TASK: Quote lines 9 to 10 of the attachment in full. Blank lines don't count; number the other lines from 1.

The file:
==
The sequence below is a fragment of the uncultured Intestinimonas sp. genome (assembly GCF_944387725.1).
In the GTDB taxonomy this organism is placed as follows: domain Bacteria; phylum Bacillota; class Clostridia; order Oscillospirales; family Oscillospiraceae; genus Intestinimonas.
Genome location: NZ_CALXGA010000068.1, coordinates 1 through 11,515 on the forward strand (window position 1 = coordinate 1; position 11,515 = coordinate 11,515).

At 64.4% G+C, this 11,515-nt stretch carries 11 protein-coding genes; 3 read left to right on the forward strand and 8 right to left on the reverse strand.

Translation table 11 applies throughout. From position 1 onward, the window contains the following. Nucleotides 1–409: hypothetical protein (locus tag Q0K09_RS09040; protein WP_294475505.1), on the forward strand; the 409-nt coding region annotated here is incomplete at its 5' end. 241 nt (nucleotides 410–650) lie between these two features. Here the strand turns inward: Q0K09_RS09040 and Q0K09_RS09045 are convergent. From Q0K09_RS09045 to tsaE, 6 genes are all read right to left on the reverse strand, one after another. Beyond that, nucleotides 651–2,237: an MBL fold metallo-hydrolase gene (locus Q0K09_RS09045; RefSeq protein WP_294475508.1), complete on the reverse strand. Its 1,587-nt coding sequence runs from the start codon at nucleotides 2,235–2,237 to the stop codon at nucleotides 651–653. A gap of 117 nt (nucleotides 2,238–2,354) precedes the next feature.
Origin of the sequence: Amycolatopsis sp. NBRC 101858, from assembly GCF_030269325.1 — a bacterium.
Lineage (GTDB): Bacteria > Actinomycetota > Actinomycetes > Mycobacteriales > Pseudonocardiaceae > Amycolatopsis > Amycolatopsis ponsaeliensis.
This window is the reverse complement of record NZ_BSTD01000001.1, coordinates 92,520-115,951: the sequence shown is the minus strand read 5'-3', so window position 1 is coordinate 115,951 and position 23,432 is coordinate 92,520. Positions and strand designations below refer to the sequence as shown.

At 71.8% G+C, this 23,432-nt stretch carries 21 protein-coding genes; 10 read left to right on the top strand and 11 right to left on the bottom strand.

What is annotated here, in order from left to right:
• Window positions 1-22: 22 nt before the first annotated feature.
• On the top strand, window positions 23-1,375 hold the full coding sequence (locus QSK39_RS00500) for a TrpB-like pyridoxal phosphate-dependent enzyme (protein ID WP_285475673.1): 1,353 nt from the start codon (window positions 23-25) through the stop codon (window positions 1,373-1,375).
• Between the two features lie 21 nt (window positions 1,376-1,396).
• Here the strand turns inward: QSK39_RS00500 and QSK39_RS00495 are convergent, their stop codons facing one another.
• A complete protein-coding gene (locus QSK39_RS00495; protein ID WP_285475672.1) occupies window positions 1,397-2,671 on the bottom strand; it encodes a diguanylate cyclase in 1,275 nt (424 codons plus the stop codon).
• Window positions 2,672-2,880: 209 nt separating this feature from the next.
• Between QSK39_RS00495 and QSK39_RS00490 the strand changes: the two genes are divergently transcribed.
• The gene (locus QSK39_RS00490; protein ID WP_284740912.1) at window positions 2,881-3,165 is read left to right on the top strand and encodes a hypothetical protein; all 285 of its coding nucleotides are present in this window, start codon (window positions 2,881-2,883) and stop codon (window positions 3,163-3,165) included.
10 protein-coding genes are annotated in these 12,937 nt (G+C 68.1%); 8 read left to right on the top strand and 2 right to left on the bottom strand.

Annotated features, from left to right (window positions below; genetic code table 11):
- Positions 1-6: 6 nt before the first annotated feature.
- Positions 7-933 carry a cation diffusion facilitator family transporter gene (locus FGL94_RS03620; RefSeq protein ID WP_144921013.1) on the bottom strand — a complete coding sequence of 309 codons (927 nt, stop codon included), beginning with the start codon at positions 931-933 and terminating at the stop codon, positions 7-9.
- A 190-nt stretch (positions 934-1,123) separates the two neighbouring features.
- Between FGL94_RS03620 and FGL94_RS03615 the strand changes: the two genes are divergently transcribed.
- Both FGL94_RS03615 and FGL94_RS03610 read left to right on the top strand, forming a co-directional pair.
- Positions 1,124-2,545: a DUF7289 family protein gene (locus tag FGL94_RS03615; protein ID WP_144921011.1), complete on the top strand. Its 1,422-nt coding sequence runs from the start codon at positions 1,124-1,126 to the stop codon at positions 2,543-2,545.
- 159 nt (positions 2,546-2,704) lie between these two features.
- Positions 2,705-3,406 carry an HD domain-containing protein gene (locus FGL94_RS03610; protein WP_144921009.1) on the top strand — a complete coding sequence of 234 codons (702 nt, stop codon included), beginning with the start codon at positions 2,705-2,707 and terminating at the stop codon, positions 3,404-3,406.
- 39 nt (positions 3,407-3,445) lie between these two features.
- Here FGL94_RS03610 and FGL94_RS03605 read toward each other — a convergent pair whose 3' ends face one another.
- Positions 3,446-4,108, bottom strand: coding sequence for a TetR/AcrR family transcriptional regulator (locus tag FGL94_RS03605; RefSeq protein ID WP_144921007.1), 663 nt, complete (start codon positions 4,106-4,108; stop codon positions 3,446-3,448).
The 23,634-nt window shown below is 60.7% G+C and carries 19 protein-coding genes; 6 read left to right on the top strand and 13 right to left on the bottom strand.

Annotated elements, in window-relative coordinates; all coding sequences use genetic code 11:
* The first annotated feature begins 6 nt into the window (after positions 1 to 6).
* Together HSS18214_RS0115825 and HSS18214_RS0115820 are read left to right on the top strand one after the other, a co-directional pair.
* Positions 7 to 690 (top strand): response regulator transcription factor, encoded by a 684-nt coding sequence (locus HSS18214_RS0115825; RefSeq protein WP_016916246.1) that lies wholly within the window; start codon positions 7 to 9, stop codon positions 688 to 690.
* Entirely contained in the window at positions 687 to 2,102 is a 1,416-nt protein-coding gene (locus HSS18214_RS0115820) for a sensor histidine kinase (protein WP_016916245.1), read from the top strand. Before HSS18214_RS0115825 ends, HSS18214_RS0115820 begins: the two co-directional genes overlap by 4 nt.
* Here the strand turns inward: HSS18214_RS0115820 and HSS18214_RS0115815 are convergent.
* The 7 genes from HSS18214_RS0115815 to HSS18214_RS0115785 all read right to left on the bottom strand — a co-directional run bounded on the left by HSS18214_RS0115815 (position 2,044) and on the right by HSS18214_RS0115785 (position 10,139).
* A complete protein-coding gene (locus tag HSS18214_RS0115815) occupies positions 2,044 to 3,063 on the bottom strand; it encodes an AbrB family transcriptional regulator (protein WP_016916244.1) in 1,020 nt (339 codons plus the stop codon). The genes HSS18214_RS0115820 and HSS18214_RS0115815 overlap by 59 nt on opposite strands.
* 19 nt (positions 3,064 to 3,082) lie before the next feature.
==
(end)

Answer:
At 71.8% G+C, this 23,432-nt stretch carries 21 protein-coding genes; 10 read left to right on the top strand and 11 right to left on the bottom strand.

What is annotated here, in order from left to right: